North American investors say they need more and better access to non-North American companies to gain greater confidence or initiate a position in international firms, according to a study released by BNY Mellon.
The survey, Insights into North American Investors’ Views of Corporate Access, was conducted by Ipreo, an independent IR market intelligence and analytics firm, and BNY Mellon in spring of 2014. It examined how the North American investment community perceives its current access to companies outside the US and Canada. Forty investment firms with more than USD3.1 trillion in combined equity assets under management took part in the study, with an average portfolio allocation to non-North American equities of 31.5 per cent.
North America’s asset management community has been resurgent. Market prices and assets under management have recovered from post-crisis lows and more firms have entered the marketplace. In the US and Canada, USD516 billion of non-North American holdings are now held in the form of depositary receipts, a 45 per cent jump since 2008. In addition, from 2012 to 2014 total equity value invested outside of North America grew by more than 30 per cent.
“Asset growth and greater focus on diversification has placed new strains on the management teams of non-US companies as they try to meet the demands of North American investors,” says Christopher M. Kearns, CEO of BNY Mellon’s Depositary Receipts business. “To meet these demands, issuers worldwide need to refine their targeting and balance how they serve existing shareholders with the most effective ways to engage new investors. Providing sufficient corporate access is a crucial gateway.”
The survey found that 43 per cent of investors rate their current level of corporate access to non-North American companies as average or poor, driven by dissatisfied investors in secondary investment cities.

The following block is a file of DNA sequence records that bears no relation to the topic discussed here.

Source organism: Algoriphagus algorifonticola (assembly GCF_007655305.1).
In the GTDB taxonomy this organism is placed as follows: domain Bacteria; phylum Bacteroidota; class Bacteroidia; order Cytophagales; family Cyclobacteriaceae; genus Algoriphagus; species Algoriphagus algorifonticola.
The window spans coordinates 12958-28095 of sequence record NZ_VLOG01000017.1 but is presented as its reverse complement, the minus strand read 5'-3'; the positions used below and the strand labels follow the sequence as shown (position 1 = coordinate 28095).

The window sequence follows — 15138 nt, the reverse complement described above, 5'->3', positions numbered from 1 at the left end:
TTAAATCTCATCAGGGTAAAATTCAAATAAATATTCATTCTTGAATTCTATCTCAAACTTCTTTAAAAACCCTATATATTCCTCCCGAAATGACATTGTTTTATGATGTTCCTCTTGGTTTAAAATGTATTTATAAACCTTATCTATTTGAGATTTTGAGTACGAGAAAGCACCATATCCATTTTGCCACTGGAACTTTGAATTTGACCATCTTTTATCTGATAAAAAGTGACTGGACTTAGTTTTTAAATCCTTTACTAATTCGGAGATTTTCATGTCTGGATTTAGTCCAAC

Some 60 per cent of respondents state that lack of corporate access eliminates a non-North American company from their investment universe.
Regardless of satisfaction with their current access, over three-quarters of respondents say they face limitations in obtaining access to non-North American firms, especially for investors based outside of primary investment cities.
A quarter (26 per cent) of investors have reduced the number of meetings arranged by the brokerage community. For those with greater than USD50 billion in EAUM, half of their meetings with non-North American companies are organised independent of the sell side.
Before initiating a position in a non-US company, 72 per cent of responding investors require at least one meeting with senior management to establish confidence in the team and better understand the firm’s story and strategy. Once invested, respondents say they require one meeting per year (though they prefer two) to keep up-to-date on operations.
“There are more than 1,200 active asset management firms in the US and Canada investing globally that weren’t on the radar 10 years ago,” says Guy Gresham, head of the global IR advisory team in BNY Mellon’s DR group. “This new research sheds light on the views of international equity managers of all sizes, identifying where they simply are not getting adequate access to international companies. Our goal is to help improve understanding and connectivity between issuers and investors that can benefit both sides.”